The Day the Earth Stood Still

Dr. Seuss The Lorax (1972)

Gorilla's in the Mist (1988)

Syriana (2005)

Over the Hedge (2006)

Princess Mononoke

Fern Gully

Medicine Man

Nausicaa of the Valley of the Wind


The Man Who Planted Trees (1987) [animated]

[details under construction]

Week 5 Recap

This was a productive meeting with great attendance and participation by all [It was so productive I wanted to cry]. The Ecocouncil T-shirts are done! Too bad they were misprinted and the logo is in orange instead of the chosen green. We're going to make this work though, and are not going to throw away the shirts. We are already came up with a few options and are going to test them out.

There was a large group discussion on Greening the Cafeteria. We are now organizing to find out as much information as we can about where things stand. The main question is, what is the incremental cost difference? And how do we finance that [who pays]? Looking further at possible options, can we get a sponsor to green the cafeteria? What options have been looked at by Sodexho and Art Center? As we keep repeating, Greening the cafeteria is the best way to send a message to students and faculty alike that the school has listened to our requests.

The idea of a Sustainable Dialogue Series was discussed. We will look into asking Jeanie Mitsunaga about requesting more speakers in the Business Dialogue Series who have experience in this. On our part this means starting a list [with reasons] about who we might ask to come and speak. The Sustainable Dialogue Series issue spun off to also having movie screenings as well. Again, it will be upon us to start carving out this list. Some films already mentioned were The 11th Hour, The Future of Food, King Corn, and Battle in Seattle. These may be screened in the Ahmanson and/or out in the Sculpture Garden [Cinespia style]. On a lighter note, we might even have an Apocalyptic Series Marathon [think along the lines Soylent Green, Twelve Monkeys, Mad Max and dare I say, Waterworld]. And if all that isn't enough, there might even be free refreshments!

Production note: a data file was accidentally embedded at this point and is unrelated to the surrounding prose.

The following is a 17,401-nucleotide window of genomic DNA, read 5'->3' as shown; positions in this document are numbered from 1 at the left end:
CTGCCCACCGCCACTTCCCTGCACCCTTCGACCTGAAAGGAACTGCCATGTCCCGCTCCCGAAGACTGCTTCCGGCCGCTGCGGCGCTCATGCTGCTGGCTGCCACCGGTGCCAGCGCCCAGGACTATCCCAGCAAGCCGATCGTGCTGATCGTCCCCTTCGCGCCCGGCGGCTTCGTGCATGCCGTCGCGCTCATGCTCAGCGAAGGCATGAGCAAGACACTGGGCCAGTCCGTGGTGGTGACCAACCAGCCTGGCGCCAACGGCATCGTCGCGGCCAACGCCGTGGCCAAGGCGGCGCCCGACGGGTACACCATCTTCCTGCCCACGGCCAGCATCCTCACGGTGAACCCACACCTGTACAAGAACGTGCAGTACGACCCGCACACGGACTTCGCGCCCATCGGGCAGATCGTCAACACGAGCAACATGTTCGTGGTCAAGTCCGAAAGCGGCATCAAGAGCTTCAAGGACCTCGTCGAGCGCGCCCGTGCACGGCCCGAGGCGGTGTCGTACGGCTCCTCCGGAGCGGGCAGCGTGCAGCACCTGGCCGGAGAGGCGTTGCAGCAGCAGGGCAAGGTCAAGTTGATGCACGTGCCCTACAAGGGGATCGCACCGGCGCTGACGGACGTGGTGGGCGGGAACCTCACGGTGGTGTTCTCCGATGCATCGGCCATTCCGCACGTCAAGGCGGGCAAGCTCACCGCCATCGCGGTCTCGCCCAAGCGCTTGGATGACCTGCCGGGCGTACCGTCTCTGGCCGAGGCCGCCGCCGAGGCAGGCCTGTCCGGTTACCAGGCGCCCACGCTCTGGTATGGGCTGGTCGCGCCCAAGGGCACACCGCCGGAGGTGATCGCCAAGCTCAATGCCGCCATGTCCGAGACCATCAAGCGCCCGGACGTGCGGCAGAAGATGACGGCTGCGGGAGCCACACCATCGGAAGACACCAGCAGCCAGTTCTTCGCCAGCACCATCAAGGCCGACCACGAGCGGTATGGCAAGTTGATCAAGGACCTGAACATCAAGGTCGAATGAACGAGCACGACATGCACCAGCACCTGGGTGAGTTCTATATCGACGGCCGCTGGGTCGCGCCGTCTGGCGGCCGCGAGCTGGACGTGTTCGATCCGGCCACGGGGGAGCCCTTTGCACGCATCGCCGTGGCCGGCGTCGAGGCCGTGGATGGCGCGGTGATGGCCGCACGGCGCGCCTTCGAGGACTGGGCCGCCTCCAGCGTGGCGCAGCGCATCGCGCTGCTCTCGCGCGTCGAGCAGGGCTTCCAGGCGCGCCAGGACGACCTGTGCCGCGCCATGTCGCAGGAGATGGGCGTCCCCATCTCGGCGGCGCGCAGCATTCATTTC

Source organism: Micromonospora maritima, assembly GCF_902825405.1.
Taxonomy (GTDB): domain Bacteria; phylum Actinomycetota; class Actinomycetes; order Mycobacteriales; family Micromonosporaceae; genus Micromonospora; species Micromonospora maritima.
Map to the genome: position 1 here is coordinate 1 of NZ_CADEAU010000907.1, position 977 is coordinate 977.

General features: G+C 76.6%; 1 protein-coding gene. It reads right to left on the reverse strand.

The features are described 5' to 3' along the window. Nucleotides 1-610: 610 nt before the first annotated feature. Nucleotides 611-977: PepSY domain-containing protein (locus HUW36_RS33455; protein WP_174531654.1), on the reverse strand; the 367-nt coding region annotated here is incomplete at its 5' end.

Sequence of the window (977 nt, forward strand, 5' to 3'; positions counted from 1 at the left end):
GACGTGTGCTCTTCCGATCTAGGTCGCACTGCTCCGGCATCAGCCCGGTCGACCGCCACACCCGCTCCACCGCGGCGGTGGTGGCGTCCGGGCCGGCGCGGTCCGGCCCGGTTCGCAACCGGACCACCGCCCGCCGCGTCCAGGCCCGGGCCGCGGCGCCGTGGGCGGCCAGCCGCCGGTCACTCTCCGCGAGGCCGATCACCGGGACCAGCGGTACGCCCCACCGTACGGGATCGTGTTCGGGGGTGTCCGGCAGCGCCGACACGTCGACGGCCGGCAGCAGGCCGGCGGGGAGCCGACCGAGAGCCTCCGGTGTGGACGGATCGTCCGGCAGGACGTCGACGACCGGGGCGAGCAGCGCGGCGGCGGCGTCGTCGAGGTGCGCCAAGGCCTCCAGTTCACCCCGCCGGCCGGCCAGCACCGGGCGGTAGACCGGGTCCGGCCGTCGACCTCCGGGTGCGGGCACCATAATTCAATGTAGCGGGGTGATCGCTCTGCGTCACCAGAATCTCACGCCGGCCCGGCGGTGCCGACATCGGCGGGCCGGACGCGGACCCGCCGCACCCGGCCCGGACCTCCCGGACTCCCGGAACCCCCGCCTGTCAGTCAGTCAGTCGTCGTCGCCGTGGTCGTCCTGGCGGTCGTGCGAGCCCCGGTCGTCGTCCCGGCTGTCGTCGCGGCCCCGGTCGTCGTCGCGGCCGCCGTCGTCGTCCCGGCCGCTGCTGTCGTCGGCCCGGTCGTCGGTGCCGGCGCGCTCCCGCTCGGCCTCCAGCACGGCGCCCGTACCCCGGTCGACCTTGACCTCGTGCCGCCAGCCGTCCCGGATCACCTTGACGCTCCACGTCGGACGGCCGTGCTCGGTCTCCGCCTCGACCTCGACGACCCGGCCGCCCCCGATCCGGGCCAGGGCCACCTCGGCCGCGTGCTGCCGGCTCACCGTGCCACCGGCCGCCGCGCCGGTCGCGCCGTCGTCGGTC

Issues that had briefer conversations include the Book List. The CMTEL will try and have as many of these available for interested students to come and browse/borrow. The Model Shop Recycling Bins have been designed, and should be implemented when Clark gets back, barring minor approval issues. Speaking of the shop, Clark is going to a green materials show, that we hope he will come and speak to Eco Council about post-show.

Upcoming Events:
February 22, 1pm, there will be a speaker coming in to talk to Ecocouncil.
February 22, 4pm - 8pm block party/street fair on Mission St. in South Pasadena.
March 7, tour to American Apparel in Downtown LA.

Planned, but still unscheduled events:
Bike Tune-Up (looking at 9-ish week)
Art Center Bike Ride (post Bike Tune-Up maybe)
Nature Conservancy Volunteer Weekend
Arroyo River Hike
Sustainable Movie Screenings

Wednesday, February 13

Nokia remade

2085059868_d35a78ee0c_oConcept sustainable phone from Nokia. It looks quite sleek.

"We will be compelled to reuse and celebrate what is essentially “above ground”. Thus we explored the use of reclaimed and upcycled materials that could ultimately change the way we make things.